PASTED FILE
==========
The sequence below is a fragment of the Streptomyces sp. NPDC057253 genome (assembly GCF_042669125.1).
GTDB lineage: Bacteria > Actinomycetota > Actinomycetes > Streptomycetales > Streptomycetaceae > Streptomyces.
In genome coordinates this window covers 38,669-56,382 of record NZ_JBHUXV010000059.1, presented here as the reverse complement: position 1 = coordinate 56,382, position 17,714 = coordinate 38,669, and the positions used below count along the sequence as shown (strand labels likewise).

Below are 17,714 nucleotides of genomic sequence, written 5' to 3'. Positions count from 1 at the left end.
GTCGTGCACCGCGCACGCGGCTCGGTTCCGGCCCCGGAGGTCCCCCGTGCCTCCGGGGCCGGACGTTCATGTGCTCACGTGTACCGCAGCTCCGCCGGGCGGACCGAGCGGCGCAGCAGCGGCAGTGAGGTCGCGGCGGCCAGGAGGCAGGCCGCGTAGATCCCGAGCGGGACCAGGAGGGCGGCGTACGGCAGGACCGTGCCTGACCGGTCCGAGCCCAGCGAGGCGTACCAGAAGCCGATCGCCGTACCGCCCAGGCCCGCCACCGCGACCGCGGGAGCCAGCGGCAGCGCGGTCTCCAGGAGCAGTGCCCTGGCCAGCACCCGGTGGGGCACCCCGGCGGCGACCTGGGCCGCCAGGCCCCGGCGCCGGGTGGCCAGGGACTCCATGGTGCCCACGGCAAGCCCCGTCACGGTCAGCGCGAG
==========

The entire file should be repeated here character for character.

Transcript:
The sequence below is a fragment of the Streptomyces sp. NPDC057253 genome (assembly GCF_042669125.1).
GTDB lineage: Bacteria > Actinomycetota > Actinomycetes > Streptomycetales > Streptomycetaceae > Streptomyces.
In genome coordinates this window covers 38,669-56,382 of record NZ_JBHUXV010000059.1, presented here as the reverse complement: position 1 = coordinate 56,382, position 17,714 = coordinate 38,669, and the positions used below count along the sequence as shown (strand labels likewise).

Below are 17,714 nucleotides of genomic sequence, written 5' to 3'. Positions count from 1 at the left end.
GTCGTGCACCGCGCACGCGGCTCGGTTCCGGCCCCGGAGGTCCCCCGTGCCTCCGGGGCCGGACGTTCATGTGCTCACGTGTACCGCAGCTCCGCCGGGCGGACCGAGCGGCGCAGCAGCGGCAGTGAGGTCGCGGCGGCCAGGAGGCAGGCCGCGTAGATCCCGAGCGGGACCAGGAGGGCGGCGTACGGCAGGACCGTGCCTGACCGGTCCGAGCCCAGCGAGGCGTACCAGAAGCCGATCGCCGTACCGCCCAGGCCCGCCACCGCGACCGCGGGAGCCAGCGGCAGCGCGGTCTCCAGGAGCAGTGCCCTGGCCAGCACCCGGTGGGGCACCCCGGCGGCGACCTGGGCCGCCAGGCCCCGGCGCCGGGTGGCCAGGGACTCCATGGTGCCCACGGCAAGCCCCGTCACGGTCAGCGCGAG